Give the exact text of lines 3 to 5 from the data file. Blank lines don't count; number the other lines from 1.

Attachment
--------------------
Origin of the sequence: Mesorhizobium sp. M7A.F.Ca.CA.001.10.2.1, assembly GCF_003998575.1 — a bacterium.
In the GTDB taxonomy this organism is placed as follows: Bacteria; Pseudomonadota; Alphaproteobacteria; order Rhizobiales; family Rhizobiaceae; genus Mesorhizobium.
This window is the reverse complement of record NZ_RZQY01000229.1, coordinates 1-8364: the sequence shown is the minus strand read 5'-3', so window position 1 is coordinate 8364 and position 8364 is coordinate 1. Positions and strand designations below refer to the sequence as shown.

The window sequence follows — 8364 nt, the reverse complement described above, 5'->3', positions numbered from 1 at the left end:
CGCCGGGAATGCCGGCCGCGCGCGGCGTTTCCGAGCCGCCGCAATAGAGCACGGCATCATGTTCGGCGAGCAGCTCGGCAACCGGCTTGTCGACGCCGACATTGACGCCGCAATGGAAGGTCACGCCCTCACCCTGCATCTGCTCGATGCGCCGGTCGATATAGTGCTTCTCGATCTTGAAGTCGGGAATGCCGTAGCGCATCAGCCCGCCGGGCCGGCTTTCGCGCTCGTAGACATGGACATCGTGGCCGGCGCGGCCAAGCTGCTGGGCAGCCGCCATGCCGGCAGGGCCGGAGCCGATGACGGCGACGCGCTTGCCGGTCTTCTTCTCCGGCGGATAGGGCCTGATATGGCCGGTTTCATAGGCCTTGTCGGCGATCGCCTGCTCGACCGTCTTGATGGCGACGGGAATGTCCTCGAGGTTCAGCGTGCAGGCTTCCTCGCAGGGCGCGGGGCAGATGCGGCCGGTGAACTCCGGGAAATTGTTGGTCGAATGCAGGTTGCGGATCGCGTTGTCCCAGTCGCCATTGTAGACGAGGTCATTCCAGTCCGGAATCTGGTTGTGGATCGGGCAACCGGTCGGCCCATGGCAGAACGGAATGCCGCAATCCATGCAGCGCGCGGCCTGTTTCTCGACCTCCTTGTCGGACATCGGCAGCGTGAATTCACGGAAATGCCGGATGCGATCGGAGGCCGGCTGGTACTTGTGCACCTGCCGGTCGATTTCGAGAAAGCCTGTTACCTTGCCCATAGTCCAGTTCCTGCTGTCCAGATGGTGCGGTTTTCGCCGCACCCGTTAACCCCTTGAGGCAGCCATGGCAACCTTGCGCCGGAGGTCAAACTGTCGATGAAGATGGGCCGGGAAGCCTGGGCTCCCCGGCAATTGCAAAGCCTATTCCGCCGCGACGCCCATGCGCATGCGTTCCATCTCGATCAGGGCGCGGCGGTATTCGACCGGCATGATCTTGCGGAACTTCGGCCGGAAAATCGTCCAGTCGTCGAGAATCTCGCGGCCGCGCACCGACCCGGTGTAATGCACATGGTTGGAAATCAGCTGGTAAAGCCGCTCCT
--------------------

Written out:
This window is the reverse complement of record NZ_RZQY01000229.1, coordinates 1-8364: the sequence shown is the minus strand read 5'-3', so window position 1 is coordinate 8364 and position 8364 is coordinate 1. Positions and strand designations below refer to the sequence as shown.

The window sequence follows — 8364 nt, the reverse complement described above, 5'->3', positions numbered from 1 at the left end:
CGCCGGGAATGCCGGCCGCGCGCGGCGTTTCCGAGCCGCCGCAATAGAGCACGGCATCATGTTCGGCGAGCAGCTCGGCAACCGGCTTGTCGACGCCGACATTGACGCCGCAATGGAAGGTCACGCCCTCACCCTGCATCTGCTCGATGCGCCGGTCGATATAGTGCTTCTCGATCTTGAAGTCGGGAATGCCGTAGCGCATCAGCCCGCCGGGCCGGCTTTCGCGCTCGTAGACATGGACATCGTGGCCGGCGCGGCCAAGCTGCTGGGCAGCCGCCATGCCGGCAGGGCCGGAGCCGATGACGGCGACGCGCTTGCCGGTCTTCTTCTCCGGCGGATAGGGCCTGATATGGCCGGTTTCATAGGCCTTGTCGGCGATCGCCTGCTCGACCGTCTTGATGGCGACGGGAATGTCCTCGAGGTTCAGCGTGCAGGCTTCCTCGCAGGGCGCGGGGCAGATGCGGCCGGTGAACTCCGGGAAATTGTTGGTCGAATGCAGGTTGCGGATCGCGTTGTCCCAGTCGCCATTGTAGACGAGGTCATTCCAGTCCGGAATCTGGTTGTGGATCGGGCAACCGGTCGGCCCATGGCAGAACGGAATGCCGCAATCCATGCAGCGCGCGGCCTGTTTCTCGACCTCCTTGTCGGACATCGGCAGCGTGAATTCACGGAAATGCCGGATGCGATCGGAGGCCGGCTGGTACTTGTGCACCTGCCGGTCGATTTCGAGAAAGCCTGTTACCTTGCCCATAGTCCAGTTCCTGCTGTCCAGATGGTGCGGTTTTCGCCGCACCCGTTAACCCCTTGAGGCAGCCATGGCAACCTTGCGCCGGAGGTCAAACTGTCGATGAAGATGGGCCGGGAAGCCTGGGCTCCCCGGCAATTGCAAAGCCTATTCCGCCGCGACGCCCATGCGCATGCGTTCCATCTCGATCAGGGCGCGGCGGTATTCGACCGGCATGATCTTGCGGAACTTCGGCCGGAAAATCGTCCAGTCGTCGAGAATCTCGCGGCCGCGCACCGACCCGGTGTAATGCACATGGTTGGAAATCAGCTGGTAAAGCCGCTCCT